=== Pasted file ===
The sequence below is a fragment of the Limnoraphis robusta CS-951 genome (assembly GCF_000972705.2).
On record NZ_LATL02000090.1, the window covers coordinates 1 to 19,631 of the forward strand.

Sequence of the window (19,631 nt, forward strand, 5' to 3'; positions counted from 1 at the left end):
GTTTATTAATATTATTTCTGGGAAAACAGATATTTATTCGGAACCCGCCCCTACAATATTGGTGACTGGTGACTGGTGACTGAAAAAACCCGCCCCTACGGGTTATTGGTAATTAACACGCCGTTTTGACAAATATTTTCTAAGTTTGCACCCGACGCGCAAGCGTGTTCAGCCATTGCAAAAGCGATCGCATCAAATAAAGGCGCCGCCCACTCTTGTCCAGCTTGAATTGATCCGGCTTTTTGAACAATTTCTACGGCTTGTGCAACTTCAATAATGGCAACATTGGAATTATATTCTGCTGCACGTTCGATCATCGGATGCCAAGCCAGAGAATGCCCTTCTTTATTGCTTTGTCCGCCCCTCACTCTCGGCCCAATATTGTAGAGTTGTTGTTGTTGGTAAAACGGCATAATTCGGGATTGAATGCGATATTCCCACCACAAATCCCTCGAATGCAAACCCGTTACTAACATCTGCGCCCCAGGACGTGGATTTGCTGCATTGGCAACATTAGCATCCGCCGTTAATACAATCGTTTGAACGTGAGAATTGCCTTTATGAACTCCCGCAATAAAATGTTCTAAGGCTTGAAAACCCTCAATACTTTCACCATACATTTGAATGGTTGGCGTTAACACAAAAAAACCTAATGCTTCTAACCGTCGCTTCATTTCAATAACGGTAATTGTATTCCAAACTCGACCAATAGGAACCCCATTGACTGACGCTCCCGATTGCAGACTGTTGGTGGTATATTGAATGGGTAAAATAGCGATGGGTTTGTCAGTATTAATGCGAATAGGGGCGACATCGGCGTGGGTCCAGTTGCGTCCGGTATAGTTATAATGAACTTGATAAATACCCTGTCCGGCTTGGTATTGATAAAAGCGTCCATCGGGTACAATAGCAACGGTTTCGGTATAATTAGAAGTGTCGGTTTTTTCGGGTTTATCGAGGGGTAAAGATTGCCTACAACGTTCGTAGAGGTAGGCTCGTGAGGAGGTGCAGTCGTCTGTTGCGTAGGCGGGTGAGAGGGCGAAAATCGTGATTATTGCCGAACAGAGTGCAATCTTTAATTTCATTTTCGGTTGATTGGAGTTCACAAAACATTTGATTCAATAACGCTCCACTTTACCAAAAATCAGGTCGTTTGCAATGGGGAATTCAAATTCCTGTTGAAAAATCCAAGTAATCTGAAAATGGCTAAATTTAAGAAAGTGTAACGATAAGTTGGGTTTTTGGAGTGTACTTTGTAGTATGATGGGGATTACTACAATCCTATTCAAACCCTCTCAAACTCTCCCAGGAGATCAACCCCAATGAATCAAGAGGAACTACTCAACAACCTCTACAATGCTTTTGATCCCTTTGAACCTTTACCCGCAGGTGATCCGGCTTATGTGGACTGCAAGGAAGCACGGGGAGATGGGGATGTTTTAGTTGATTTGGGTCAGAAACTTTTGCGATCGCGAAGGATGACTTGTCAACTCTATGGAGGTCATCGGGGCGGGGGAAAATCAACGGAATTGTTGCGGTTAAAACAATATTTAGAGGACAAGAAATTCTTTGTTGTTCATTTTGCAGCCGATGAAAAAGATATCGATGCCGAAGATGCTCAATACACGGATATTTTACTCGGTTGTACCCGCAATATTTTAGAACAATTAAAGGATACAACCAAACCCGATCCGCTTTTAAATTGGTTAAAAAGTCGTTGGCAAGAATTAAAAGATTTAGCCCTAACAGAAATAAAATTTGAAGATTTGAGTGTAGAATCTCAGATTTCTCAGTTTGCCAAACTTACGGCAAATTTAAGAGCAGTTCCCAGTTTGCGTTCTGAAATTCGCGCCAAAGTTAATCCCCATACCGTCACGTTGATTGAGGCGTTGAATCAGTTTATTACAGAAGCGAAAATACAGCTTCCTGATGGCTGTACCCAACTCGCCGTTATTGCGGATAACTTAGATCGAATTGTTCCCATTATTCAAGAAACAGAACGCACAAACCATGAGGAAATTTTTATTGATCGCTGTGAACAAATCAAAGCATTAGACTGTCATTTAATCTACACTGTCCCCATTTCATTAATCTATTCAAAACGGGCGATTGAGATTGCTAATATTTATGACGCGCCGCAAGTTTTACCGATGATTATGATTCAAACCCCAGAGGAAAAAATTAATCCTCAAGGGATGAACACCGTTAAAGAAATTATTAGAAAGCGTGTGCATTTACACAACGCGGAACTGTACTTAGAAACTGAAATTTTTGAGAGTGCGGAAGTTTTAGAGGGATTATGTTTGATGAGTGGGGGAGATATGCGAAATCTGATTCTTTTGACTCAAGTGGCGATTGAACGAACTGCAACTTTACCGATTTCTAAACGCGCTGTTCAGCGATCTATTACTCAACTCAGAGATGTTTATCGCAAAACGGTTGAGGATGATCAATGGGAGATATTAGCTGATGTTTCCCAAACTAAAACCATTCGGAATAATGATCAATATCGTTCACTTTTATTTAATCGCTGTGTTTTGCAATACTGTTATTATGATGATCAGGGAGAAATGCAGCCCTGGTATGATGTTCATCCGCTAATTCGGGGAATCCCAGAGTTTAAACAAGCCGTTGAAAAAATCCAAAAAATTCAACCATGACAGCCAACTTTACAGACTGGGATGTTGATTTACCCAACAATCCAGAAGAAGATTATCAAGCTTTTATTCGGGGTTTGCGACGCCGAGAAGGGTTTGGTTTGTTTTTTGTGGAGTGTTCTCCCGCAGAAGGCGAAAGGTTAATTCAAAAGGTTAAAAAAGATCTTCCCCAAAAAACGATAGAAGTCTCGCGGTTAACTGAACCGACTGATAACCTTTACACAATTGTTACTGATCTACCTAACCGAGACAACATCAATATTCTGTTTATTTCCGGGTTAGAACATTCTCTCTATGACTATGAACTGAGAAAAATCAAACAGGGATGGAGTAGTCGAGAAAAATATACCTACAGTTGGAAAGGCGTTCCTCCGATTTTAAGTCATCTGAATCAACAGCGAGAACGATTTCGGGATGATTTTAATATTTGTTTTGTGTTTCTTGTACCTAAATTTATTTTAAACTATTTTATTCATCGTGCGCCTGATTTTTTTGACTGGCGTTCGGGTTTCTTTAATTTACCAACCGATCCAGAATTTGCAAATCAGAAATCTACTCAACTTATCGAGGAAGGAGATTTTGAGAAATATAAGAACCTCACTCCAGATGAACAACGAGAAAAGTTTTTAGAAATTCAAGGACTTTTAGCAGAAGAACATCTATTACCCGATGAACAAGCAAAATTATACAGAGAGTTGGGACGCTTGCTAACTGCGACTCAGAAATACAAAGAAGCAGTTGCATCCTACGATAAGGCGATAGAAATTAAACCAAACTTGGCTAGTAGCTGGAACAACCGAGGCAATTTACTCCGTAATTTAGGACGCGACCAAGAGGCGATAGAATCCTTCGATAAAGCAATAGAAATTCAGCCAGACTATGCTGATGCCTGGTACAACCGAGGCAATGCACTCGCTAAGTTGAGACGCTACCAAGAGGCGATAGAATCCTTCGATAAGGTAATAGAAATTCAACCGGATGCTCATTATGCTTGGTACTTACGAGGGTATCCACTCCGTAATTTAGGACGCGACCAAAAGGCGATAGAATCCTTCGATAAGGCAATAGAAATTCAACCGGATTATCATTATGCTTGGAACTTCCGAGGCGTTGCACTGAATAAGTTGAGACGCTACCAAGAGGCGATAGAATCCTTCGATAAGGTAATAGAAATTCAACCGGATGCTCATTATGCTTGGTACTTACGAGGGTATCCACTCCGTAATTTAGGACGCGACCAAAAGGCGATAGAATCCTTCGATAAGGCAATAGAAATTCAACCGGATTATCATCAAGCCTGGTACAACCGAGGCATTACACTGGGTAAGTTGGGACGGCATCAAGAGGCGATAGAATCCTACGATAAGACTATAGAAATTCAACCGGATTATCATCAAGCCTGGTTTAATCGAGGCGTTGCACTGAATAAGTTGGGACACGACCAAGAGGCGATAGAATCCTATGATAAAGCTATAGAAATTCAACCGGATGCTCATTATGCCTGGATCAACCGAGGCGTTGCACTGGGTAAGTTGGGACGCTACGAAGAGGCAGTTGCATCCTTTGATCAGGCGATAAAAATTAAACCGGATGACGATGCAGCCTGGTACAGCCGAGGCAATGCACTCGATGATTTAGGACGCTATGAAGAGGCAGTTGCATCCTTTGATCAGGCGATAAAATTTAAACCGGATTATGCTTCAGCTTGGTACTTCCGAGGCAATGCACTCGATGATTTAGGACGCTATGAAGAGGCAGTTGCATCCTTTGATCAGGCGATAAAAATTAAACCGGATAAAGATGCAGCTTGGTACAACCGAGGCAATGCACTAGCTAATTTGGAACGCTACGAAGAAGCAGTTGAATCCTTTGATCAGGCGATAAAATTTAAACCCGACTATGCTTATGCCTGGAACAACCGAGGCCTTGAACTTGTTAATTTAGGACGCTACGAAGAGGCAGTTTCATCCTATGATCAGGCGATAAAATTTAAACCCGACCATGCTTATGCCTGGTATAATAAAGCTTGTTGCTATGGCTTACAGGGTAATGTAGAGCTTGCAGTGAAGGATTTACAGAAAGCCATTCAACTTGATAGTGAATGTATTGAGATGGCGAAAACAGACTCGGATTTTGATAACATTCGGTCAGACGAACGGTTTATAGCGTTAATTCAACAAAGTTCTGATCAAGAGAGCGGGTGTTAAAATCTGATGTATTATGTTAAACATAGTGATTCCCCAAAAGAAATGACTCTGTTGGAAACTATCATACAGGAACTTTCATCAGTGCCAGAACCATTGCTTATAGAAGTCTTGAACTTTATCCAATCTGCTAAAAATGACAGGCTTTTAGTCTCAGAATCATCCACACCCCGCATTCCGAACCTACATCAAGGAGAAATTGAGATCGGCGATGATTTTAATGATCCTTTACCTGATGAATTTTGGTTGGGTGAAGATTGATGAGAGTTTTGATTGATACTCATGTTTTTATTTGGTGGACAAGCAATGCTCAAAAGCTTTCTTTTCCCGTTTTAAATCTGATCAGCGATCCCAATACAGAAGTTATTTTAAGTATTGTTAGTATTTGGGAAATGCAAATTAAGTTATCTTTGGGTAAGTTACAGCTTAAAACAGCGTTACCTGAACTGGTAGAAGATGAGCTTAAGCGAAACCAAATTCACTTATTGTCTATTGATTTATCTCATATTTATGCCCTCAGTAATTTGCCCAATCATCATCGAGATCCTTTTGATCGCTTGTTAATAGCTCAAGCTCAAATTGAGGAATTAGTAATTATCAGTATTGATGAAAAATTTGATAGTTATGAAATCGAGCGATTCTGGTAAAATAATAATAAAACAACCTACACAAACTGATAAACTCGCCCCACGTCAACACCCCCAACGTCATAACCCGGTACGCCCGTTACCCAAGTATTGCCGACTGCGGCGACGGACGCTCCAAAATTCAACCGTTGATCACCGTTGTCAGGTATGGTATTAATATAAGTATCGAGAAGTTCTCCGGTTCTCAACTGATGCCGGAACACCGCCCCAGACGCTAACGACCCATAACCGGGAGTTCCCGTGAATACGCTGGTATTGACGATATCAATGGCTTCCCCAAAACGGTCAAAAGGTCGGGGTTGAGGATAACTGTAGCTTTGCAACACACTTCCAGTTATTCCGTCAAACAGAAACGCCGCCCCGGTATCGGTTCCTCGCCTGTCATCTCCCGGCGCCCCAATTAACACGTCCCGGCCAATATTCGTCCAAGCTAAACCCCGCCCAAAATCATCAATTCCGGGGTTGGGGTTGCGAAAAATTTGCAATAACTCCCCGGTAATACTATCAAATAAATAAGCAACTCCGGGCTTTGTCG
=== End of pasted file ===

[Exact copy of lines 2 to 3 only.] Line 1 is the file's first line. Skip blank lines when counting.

On record NZ_LATL02000090.1, the window covers coordinates 1 to 19,631 of the forward strand.

Sequence of the window (19,631 nt, forward strand, 5' to 3'; positions counted from 1 at the left end):